Though I won’t bore you with a litany of its true nutrient content, spinach remains an awesome food—indeed, you just can’t go wrong with dark green leafy vegetables. The other day I hit my spinach patch with a bowl of salad dressing. I’d pluck a leaf, dip it into my bowl, and savor the sight and flavor of each deep green leaf, gracefully shaped, buoyant with life, and coated with Caesar dressing.
To save my patch, I bought two pounds of spinach at the farmers’ market, planning to eat spinach in place of meat for a few days. This was last week, when I still believed that spinach was full of iron, that my dad’s iron-clad bottle of solvent helped topple Nixon, and Father’s Day was a celebration of men, and not girly-men.
I heated some butter, chopped onions, and a tablespoon of garam masala—a spice mixture from India—in a pan.
I found some last-summer tomatoes and shell-peas in the freezer, added them to my pan, and when everything merged into a thick sauce, added chunks of feta cheese and a mountain of fresh spinach, a shot of sherry, and stirred until the spinach wilted.
If my impromptu rendition of the classic Indian dish saag paneer is too vague for you, please consult one of the 38,460 recipes you can find via Google.
And while spinach doesn’t contain heroic levels of iron, and my dad’s iron-filled magna-see didn’t aid the Watergate investigation, they’re both heroes. Father’s Day and spinach are both in season, so why not celebrate them together?
Ask Ari: Sensitivity police round up unusual suspect
Q: Mr. LeVaux,
I am offended by your March 15 article. Sir, the Clark Fork River Farmers’ Market (it is not called the “meat market”) does not have a “veggie ghetto,” and I cannot believe that you would use such a wretched term. The word “ghetto” is used to describe an area where marginalized and oppressed people live, and it sounds as if you are using this word because the vegetable farmers at the River Market are mostly of Asian heritage and tend small farms. The “latte-clad table and gossip circle” area that you so favor also commands a higher price for vendors to set-up, and so is only economically feasible for those who produce bigger dollar goods such as meat and cheese, not radishes and arugula.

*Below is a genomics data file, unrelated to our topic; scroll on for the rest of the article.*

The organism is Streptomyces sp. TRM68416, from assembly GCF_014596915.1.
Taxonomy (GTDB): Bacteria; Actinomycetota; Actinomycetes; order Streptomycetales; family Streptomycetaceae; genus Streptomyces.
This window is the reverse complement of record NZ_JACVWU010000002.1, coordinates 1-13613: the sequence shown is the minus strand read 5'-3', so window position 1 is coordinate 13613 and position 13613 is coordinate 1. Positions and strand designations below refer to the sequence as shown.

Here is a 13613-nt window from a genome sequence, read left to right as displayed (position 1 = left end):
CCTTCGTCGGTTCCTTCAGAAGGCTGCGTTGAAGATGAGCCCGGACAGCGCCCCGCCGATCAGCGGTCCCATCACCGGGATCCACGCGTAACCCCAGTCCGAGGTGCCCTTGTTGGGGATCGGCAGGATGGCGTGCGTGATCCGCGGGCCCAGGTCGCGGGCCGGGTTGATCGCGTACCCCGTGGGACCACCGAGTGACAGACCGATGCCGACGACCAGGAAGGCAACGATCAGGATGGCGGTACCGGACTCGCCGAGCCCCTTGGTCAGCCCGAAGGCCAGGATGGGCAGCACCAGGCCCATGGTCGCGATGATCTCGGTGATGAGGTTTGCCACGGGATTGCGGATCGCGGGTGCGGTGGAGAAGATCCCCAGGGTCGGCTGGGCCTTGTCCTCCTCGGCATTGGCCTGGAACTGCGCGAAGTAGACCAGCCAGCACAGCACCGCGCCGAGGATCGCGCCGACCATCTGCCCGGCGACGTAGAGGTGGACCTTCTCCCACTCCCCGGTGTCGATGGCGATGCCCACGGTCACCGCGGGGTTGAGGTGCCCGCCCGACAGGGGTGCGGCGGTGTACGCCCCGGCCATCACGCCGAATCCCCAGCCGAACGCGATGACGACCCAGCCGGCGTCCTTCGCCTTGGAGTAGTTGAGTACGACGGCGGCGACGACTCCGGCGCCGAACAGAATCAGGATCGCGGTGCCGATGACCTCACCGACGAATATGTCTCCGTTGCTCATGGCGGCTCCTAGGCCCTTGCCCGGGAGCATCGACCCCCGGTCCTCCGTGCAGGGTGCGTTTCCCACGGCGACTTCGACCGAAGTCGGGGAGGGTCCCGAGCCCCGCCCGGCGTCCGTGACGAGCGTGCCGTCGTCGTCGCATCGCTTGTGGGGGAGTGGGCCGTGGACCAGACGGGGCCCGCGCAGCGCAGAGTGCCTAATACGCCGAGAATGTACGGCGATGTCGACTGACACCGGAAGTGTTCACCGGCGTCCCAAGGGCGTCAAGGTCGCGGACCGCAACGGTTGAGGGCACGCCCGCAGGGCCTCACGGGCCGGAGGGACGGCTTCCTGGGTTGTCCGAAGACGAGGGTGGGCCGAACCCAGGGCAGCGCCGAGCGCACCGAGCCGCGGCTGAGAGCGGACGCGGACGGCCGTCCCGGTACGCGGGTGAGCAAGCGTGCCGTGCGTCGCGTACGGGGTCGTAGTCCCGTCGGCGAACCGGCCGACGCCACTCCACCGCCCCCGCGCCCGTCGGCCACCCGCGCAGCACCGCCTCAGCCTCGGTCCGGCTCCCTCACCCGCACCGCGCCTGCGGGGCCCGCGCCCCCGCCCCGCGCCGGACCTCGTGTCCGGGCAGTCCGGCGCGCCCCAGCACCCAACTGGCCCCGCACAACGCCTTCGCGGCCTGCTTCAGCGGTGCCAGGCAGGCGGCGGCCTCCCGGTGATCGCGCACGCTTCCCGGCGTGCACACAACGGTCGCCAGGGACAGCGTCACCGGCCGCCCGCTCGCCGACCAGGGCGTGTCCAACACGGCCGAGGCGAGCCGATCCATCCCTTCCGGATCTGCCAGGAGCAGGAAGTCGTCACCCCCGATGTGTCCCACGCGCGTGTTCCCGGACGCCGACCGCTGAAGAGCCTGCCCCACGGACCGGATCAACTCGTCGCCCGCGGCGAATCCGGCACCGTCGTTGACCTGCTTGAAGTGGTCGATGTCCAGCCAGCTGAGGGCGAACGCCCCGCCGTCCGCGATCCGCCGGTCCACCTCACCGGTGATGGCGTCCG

I thought you had a higher consciousness than you displayed in this hypocritical article in which you both ask readers to tip farmers and also shove several hard-working farmers into your own self-created ghetto. You are pretty smug for a guy who recently took his name-sake from a can of bad ravioli, and I wonder if you will display the integrity to publish this letter in its entirety and venture forth an honest reply.
Missoula is very fortunate to have two gorgeous and thriving farmers’ markets, and the farmers, ranchers, bakers, and gardeners who work hard to provide us with the finest foods around deserve better than to be mocked by you, sir.
Disappointed & Offended,
A: Thanks to your demand that I print your entire letter, GG, you didn’t leave much room for the honest response you also demanded.
For reference, here is the sentence you objected to in my article:
“In the Meat Market’s veggie ghetto, away from the latte-clad tables and gossip circles, things were slower.”
Readers—especially “Asian farmers who tend small plots”—please feel free to weigh in here. Is Mr. “bad ravioli” a smug, farmer-mocking punk?
Send your food and garden queries to firstname.lastname@example.org.